I’ve missed subway stops to finish a book, but this is the first time I almost missed a plane. The final chapters of Elizabeth Macneal’s delightfully creepy novel kept me screwed to my office chair as my wife sent irritated texts from the airport.
What more could one want from a Victorian thriller?
But Macneal delivers even more. “The Doll Factory,” which is already a hit in England, offers an eerily lifelike re-creation of 1850s London laced with a smart feminist critique of Western aesthetics. It’s a perfect blend of froth and substance, a guilty pleasure wrapped around a provocative history lesson.
The whole story takes place at a time of exhilarating discovery and invention. All of London — from royals to street urchins — is awed by the construction of the Crystal Palace in Hyde Park, “a turning kaleidoscope” where the wonders of the world have been assembled. Advances in industrial technology mirror equally revolutionary changes in social attitudes.
One of the many people enthralled by the Great Exhibition is an ambitious young woman named Iris. But the future that stretches out before her is mired in dismal servitude. Iris is stuck painting little faces in a dank doll shop owned by a mad old woman. Only her secret nude painting late at night offers her any momentary thrill.
And so Iris might have stayed, feeling illicit and smothered, had she not caught the eye of several young men about town. Macneal deftly paints her fictional heroine into the colorful lives of the Pre-Raphaelite Brotherhood, those radical reformers, including Dante Gabriel Rossetti, who strove to reinvigorate the arts. They strut through these pages radiating all their brash brilliance, fragile enthusiasms and comic eccentricities (including their fondness for wombats). When they spot Iris sitting in her doll shop, one of them — a fictional member of the Brotherhood named Louis Frost — knows instantly that she must model for him. Though it’s a scandalous career move, just a shade away from prostitution, Iris defies her family and runs off to sit for Frost. Her only condition: He must teach her to paint.
“Her life was a cell before, but now the freedom terrifies her,” Macneal writes. “There are times when she longs for the enclosed familiarity of her previous life, because this expansive liberty seems like it will engulf her.”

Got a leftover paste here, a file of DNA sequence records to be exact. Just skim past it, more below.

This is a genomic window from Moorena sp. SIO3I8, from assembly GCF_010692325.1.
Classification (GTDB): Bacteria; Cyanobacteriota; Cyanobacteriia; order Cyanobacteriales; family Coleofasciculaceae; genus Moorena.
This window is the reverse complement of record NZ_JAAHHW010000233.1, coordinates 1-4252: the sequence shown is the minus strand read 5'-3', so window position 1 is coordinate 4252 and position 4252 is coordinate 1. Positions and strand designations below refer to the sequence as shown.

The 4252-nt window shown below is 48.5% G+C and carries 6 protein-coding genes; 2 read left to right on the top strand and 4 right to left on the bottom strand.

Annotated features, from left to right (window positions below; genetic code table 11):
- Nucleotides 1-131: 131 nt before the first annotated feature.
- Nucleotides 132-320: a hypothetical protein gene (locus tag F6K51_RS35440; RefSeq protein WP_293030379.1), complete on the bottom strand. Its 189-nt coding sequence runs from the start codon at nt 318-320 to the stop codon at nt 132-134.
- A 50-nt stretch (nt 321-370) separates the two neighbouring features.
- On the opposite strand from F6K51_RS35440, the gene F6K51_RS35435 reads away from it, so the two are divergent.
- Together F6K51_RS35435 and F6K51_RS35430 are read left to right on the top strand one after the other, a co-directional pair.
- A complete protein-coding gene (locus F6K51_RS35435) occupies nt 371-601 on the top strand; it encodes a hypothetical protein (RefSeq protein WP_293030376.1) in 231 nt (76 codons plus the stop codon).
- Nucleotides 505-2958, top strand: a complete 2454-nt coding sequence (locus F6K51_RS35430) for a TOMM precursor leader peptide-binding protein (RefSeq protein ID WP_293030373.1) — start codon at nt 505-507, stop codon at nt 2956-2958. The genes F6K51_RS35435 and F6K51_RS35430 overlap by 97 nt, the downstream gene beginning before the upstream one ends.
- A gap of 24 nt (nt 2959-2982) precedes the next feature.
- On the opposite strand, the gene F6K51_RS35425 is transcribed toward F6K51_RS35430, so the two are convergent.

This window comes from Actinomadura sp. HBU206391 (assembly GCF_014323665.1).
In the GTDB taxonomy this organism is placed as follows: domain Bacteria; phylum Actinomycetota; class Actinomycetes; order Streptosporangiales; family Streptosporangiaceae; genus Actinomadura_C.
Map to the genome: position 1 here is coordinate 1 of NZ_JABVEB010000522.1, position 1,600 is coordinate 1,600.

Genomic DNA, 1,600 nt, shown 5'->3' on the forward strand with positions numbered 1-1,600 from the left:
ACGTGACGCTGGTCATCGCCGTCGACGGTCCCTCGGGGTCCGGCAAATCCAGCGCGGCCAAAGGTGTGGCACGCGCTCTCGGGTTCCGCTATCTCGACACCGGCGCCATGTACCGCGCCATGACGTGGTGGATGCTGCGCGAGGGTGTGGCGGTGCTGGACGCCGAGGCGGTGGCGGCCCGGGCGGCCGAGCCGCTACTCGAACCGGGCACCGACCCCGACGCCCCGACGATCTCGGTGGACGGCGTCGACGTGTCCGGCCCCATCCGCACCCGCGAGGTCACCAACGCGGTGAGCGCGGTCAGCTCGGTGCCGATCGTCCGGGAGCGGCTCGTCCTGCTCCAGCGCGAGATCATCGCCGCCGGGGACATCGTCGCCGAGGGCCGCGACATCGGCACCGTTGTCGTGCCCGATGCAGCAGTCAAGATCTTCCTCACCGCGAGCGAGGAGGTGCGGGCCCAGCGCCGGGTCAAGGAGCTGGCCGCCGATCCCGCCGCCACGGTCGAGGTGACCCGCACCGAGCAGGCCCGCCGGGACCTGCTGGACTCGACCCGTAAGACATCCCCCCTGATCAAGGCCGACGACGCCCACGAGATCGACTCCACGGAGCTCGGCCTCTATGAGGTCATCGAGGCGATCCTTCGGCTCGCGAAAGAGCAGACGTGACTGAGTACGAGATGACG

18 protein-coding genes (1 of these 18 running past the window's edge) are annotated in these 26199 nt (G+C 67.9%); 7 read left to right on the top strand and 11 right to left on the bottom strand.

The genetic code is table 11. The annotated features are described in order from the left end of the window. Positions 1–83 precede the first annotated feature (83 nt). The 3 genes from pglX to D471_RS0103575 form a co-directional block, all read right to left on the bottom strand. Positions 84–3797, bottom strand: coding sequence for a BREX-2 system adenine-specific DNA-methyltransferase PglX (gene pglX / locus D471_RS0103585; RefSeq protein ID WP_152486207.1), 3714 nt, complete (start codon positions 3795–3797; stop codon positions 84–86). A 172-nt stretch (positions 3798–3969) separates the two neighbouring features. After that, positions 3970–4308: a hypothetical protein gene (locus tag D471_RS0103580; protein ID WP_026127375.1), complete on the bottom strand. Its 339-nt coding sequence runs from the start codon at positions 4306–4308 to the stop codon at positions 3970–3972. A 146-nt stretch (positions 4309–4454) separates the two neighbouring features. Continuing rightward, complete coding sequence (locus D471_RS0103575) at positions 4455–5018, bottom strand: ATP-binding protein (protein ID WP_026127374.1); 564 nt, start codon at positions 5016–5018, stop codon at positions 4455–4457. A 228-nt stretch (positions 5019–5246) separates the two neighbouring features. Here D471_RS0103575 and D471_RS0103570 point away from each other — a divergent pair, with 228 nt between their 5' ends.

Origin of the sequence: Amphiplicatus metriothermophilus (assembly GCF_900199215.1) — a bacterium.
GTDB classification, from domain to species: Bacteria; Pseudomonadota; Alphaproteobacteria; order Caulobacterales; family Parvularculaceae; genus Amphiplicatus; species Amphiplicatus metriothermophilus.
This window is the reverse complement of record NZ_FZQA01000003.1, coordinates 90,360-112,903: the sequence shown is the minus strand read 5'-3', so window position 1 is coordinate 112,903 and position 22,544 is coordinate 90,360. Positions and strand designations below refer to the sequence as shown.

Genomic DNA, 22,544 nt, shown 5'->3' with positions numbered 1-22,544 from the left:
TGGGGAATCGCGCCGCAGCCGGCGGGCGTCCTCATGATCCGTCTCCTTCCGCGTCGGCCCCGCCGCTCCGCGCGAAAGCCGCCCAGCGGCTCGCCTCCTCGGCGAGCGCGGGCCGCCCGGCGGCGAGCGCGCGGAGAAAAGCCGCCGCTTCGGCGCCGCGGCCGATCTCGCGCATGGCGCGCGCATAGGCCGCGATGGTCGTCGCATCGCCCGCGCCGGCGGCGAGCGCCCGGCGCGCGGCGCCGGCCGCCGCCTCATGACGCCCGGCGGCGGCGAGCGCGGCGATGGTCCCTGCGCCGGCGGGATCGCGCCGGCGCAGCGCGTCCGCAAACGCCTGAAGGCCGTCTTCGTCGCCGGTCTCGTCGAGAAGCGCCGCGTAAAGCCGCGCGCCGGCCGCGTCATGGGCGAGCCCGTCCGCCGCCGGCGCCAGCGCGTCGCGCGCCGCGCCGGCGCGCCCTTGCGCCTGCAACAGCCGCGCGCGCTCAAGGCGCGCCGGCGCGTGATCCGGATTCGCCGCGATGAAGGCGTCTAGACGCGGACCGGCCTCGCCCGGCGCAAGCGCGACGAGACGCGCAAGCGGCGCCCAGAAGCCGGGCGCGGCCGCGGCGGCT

But this new liberty is compromised in ways that Iris will soon comprehend. What develops is a fascinating portrait of a talented young woman trying to negotiate the impossible sexual standards of her era: To acquire the skills she needs, Iris must endure society’s approbation, and to enjoy the romance she craves, she must keep her talent subordinate to her lover’s.
Her “exquisite disgrace” may seem like a modern feminist parable dressed up in period costume, but Iri predicament and her success are inspired by the real-life story of Lizzie Siddal, who famously posed for John Everett Millai “Ophelia” and later married Rossetti. In fact, Siddal makes a brief appearance in these chapters, too.
Macneal is a sticky-fingered artist, lifting figures she needs from history and art. You’ll catch a touch of “Jane Eyre” and read a bit of John Ruskin. Iris befriends an adorable little pickpocket straight from the imagination of Charles Dickens — and there’s Dickens himself, railing in the newspaper against the Pre-Raphaelites. It’s all part of the trompe-l’oeil effect of Macneal’s magical storytelling, which enables real and fictional characters to step together right off the page.
This exuberant re-creation of London is fascinating, but it wasn’t Macneal’s feminist critique of the Pre-Raphaelite aesthetics that almost made me miss a flight to California. Credit for that goes to a taxidermist named Silas, whose story slithers along underneath the tale of Iris’ liberation. Silas sells preserved birds and mice to London artists while imagining that someday his little menagerie of curious creatures will earn the respect of England’s greatest scientists. Naturally, his shop is full of stuffed and pickled specimens, which doesn’t seem alarming in and of itself, except that “he likes to talk to his creatures,” Macneal writes, “to make up histories that have landed them on his slab,” And the stiff little mice on a shelf next to his bed are dressed in tiny costumes. So cute!
But that charming idiosyncrasy is only the first of his peculiarities. He’s stuffed tight with delusions of grandeur and fetid grievances. The longing he still feels for the lost girl of his youth initially calls forth our sympathy — and then something very different. Like some classic Edgar Allan Poe character, his perfectly reasonable introduction gradually simmers to a full-on boil of criminal insanity. When he sets his sights on Iris, she has no idea that he’s been constructing in his imagination a whole diorama of their romance — a tableau he’ll pursue with alarming vigor.
All this gothic horror is drawn in deliciously lurid tones, but what’s even more satisfying is how effectively Macneal integrates the disparate elements of her story. Having escaped the doll shop to model for the Pre-Raphaelites, Iris discovers that she has exchanged painting dolls for being one. For all their progressive ideals about sexual freedom, these young artists seem determined to keep imagining beautiful women imprisoned, drowned and immobilized in their paintings. They offer, in a sense, only a more elegant presentation of the stuffed and mounted animals that Silas sells.
Whether Iris can find the courage and the language to critique the Pre-Raphaelites’ work provides the novel with an unusual element of intellectual suspense. But what Iris experiences with her admiring taxidermist seems to arise from a much earlier artist: Hieronymus Bosch. And that story is one hell of a trip.